Dogs do many things that make people stop and wonder: Why on earth are they doing that? Dog behavior can be strange and sometimes even frustrating. One such behavior is bone burying. When dogs bury bones, they can make a mess. It can lead to muddy paws and unsightly holes in your yard. It can also lead to an expensive bone that you just purchased disappearing into your flower bed, never to be seen again.
So, why do dogs bury bones in the first place? The answer is actually quite interesting. Dogs bury bones because of the way wild dogs and their ancestors live and eat.
Here is why dogs bury bones and why some dogs never do.
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Wild dogs live off of a “feast or famine” eating routine. In the wild, food is not always available. A wild dog, such as a wolf, might down a deer one day and then go days afterward without finding anything substantial to eat. That means that wild dogs tend to gorge themselves on as much food as possible in one sitting because they do not know when their next solid meal will be. (Many domesticated dogs still occasionally show this type of behavior by gorging themselves on kibble even though there is no need to.)
Wild dogs eat as much as they can in one go before burying the excess. This allows dogs to preserve food for later in case of hard times. While a piece of raw meat buried in the ground does not sound good to humans, it could be a means of survival in the wild. Wild dogs take excess food and bury it, and then they will sniff it out later and dig it up to eat. The meat in the ground, out of the sunlight prevents it from rotting or attracting insects to come and eat or lay eggs in it.
So, what does all of this mean for your dog at home that won’t stop digging holes in your beautiful yard? Dogs that bury bones are simply reacting to this instinct that has been driven into them after thousands of years of evolutionary behavior.
The Instinct Remains
Dogs that bury bones in the yard are acting on instinct. When a dog feels that bone is valuable, they will bury it because they have a strong instinct to do so. In many cases, domesticated dogs might not even know what they are doing. One of the reasons dogs will bury bones and forget about them when they live in a suburban house is that they rarely ever experience the famine phase of a feast or famine diet. Without hunger to drive them to go and relocate their bones, many dogs simply forget or lose interest in them.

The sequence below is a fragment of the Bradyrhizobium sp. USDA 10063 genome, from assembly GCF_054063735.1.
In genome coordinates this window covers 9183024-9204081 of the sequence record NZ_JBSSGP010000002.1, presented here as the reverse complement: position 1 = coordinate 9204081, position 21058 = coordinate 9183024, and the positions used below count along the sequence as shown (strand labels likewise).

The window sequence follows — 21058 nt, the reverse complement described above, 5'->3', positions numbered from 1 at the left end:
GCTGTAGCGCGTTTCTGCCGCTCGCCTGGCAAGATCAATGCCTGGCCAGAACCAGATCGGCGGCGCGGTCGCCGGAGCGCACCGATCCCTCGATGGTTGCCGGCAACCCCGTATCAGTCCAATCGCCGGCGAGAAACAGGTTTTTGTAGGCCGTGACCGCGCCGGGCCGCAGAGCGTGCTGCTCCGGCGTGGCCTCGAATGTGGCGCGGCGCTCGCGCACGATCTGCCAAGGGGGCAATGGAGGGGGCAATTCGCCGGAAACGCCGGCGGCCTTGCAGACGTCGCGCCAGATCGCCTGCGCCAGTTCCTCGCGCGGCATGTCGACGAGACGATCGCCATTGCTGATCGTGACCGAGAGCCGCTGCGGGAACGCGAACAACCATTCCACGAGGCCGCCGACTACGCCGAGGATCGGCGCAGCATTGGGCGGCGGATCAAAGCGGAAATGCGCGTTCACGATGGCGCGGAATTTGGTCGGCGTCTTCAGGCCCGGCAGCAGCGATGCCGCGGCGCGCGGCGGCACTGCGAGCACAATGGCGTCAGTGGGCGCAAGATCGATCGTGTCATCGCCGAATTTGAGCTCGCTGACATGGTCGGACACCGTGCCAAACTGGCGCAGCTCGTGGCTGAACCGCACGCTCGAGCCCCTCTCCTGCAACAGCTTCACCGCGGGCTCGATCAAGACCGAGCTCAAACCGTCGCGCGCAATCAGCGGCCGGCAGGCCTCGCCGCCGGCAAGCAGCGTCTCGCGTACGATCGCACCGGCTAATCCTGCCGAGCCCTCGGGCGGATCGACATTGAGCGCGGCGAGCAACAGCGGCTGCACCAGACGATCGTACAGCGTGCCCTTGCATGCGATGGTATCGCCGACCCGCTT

Our domesticated pet dogs are descended from wild dogs. Wild dogs today, including familiar species like Gray Wolves and Coyotes, still bury food in order to return to it when they need it. This instinct has been passed down to your dog, which is likely sleeping on a comfortable couch nearby as you read this. This is a visible behavior that connects your precious pet pooch to their wild and hardened ancestors.
In the Wild, Food = Treasure
The best way to think about this is that food, including bones, is very valuable to dogs. Food is a treasure. Many animals have the urge to bury treasure, including humans. If your dog is burying things like toys or bones in the yard, that means that they feel like these objects are valuable and worth saving for later. Your dog is acting on their instincts. They want to bury a toy or bone to preserve it, keep it away from other animals (maybe even including you!), and save it for later so that they can return to it when they have more of a need.
Not All Dogs Bury Bones
Not all dogs bury bones. In fact, some dogs will never show any urge to dig or bury at all. That is because they don’t feel the need to. Since bone burying behavior is connected to the feast or famine diet experienced by wild dogs, it does not always apply to domesticated breeds. If your dog gets two good meals a day and feels secure in their surroundings, they might never feel the instinct that drives dogs to bury things in the first place.
Similarly, some dogs dig out of boredom. Dogs that do not have enough mental engagement in the yard might dig to give themselves something to do. If your dog is not bored or does not require high amounts of mental stimulation, they will not feel the urge to dig when they are bored.
Dogs bury bones due to a lingering instinct that is passed down from their ancestors. Wild dogs today still live in a state of food availability uncertainty and are more likely to experience hunger due to resource scarcity. This drives animals like Gray Wolves to bury food and bones in the ground as a part of their survival instincts. A pet dog will emulate this behavior due to an instinct that remains firmly embedded in their DNA from thousands of years of evolution and survival in the wild.